The fruits of that sound were in full flow on the classic 'Me and My Shadows' album, recorded at Abbey Road between March and April 1960. It was released in October 1960, reached Number Two and spent 33 weeks on the chart. By then, Apache had made The Shadows' chart-toppers in their own right. The charts were rarely without one or the other. As Cliff alternated between pop/rock and ballads to broaden his reach, The Shadows’ driving instrumentals provided a complement that kept the combined unit ahead of its competition.

Their importance to the industry usually goes unremarked yet they took British pop/rock music to new markets across the world to such effect that Cliff (and by default The Shadows) was named by Billboard as the top world music artist in 1963, ahead of Elvis. This achievement was the culmination of an overseas touring schedule that took them many times to Europe, the Far East, Australasia, Africa and The USA from 1959 onwards. Cliff recorded in French and German as part of the strategy.

In short, it was Cliff Richard and the Shadows who first made the British music industry competitive with the Americans, here and around the world. They created a distinct sound, showed shrewd business judgement in song-writing and publishing and inspired thousands of British teenagers to seek to emulate them. They provided a base for the later 1960s “Beat Boom” in the same way that Elvis and other US artists had laid the ground for them. Cliff and The Shadows were unique. They not only outperformed their rivals, they outstayed them. Their contribution should be properly recognised and honoured by music writers and commentators everywhere.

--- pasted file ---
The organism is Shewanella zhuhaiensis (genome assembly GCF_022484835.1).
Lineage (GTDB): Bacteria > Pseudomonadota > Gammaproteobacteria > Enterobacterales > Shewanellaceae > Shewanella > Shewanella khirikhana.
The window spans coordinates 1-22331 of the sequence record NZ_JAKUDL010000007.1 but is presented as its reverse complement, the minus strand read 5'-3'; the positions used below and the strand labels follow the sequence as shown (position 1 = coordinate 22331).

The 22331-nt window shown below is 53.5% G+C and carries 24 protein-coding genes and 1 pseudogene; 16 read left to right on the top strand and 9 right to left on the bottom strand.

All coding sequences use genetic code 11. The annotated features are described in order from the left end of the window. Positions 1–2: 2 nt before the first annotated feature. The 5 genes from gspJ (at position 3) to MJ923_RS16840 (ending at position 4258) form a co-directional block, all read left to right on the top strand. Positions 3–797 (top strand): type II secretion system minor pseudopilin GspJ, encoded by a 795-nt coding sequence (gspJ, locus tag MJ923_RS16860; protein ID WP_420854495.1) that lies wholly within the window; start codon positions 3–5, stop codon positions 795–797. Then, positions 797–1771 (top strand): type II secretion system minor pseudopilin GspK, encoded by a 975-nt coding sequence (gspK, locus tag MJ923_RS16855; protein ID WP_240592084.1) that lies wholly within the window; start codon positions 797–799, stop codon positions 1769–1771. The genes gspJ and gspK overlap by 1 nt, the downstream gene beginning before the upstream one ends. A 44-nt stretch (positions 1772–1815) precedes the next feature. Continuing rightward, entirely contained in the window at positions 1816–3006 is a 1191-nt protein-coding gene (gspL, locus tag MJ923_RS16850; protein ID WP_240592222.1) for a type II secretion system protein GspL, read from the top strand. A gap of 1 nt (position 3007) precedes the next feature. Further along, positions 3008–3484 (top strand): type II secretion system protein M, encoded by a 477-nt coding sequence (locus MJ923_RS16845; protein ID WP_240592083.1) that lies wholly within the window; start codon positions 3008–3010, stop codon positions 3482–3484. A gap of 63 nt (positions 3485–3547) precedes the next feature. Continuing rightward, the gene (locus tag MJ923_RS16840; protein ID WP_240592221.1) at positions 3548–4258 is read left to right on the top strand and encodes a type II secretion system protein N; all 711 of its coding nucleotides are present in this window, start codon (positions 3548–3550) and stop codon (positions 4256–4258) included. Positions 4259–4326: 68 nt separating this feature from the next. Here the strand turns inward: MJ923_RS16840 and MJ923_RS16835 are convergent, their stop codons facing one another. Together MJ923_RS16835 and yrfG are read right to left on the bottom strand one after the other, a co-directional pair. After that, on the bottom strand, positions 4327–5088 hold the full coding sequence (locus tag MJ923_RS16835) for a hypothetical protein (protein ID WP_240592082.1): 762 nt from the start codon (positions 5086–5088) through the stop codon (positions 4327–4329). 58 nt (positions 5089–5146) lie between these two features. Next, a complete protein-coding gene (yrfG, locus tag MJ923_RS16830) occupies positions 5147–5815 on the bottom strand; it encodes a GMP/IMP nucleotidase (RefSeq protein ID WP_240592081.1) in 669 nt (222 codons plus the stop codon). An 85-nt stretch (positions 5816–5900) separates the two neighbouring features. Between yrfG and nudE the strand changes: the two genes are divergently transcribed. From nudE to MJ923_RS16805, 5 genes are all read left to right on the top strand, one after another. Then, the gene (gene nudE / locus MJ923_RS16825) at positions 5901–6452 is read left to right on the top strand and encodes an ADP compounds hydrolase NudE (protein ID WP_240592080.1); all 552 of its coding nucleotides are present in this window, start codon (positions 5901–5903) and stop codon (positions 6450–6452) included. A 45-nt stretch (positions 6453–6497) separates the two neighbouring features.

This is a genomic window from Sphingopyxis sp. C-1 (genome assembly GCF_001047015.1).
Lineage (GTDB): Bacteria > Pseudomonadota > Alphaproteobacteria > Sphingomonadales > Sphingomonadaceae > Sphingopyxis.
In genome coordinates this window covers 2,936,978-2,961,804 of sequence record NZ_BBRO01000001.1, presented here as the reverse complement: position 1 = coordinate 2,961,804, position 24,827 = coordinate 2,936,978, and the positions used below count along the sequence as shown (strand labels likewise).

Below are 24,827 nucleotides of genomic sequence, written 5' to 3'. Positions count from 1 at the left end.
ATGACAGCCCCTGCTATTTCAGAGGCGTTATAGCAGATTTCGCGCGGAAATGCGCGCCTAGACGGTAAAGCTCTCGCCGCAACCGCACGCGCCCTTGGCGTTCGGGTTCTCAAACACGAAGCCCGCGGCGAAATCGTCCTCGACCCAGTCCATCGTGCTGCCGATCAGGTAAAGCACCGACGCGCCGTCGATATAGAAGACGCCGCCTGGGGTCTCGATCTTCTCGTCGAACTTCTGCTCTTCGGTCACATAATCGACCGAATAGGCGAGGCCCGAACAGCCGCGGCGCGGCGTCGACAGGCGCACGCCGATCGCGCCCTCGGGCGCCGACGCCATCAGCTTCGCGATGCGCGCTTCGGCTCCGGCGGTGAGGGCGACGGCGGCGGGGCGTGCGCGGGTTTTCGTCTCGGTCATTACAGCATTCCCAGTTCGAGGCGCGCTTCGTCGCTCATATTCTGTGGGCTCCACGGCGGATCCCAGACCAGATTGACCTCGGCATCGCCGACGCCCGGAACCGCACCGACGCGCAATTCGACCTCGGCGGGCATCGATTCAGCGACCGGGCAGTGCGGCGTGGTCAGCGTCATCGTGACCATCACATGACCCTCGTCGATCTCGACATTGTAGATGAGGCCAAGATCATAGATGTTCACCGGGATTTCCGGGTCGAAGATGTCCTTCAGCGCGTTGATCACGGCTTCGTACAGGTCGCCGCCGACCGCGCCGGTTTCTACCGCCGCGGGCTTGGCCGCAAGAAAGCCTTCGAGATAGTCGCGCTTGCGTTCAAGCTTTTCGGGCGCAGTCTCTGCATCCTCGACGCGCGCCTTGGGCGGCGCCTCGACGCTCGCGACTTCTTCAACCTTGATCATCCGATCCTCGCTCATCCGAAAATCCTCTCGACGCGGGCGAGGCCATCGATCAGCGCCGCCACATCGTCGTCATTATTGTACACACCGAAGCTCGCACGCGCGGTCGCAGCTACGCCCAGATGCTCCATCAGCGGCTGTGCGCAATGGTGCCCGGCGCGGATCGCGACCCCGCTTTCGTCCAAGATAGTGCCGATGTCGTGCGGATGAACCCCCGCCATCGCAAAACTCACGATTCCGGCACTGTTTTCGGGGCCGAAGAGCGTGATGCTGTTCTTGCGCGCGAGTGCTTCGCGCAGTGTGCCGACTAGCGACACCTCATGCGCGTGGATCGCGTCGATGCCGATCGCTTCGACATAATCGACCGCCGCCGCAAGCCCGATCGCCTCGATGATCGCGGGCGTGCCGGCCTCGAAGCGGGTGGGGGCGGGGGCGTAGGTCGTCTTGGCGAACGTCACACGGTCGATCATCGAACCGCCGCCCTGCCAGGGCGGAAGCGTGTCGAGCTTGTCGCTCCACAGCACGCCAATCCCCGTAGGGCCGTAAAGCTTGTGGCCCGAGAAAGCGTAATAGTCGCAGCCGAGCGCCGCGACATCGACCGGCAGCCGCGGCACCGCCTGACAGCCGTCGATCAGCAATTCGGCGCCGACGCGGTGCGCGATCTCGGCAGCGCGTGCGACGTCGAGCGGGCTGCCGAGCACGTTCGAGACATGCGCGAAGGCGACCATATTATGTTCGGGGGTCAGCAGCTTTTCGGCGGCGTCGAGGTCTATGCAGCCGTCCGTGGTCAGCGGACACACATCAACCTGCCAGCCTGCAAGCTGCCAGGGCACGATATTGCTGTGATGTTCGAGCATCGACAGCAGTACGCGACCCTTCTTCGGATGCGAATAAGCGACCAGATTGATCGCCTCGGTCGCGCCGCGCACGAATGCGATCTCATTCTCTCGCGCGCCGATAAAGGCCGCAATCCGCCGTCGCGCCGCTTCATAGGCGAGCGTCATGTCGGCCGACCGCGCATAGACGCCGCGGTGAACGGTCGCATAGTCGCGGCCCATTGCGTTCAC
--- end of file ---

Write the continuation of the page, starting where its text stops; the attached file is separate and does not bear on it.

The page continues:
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Commenting On: The Birth of British Pop/Rock - Cliff Richard and The Shadows








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23916 Posted By: Philip Goodwin (Swadlincote)

It is about time that someone recognised the birth of UK Rock n Roll with Cliff & The Shadows along with their contemporaries of the day. Listen to UK Radio nowadays and you would never know that they existed despite the success that they had together and has separate entities. It did not all start with The Beatles as you quite rightly say. I just wish more people had access to their music via the so-called ‘oldies’ radio stations who quite simply ignore their influence in the late 50’s and throughout the 60’s.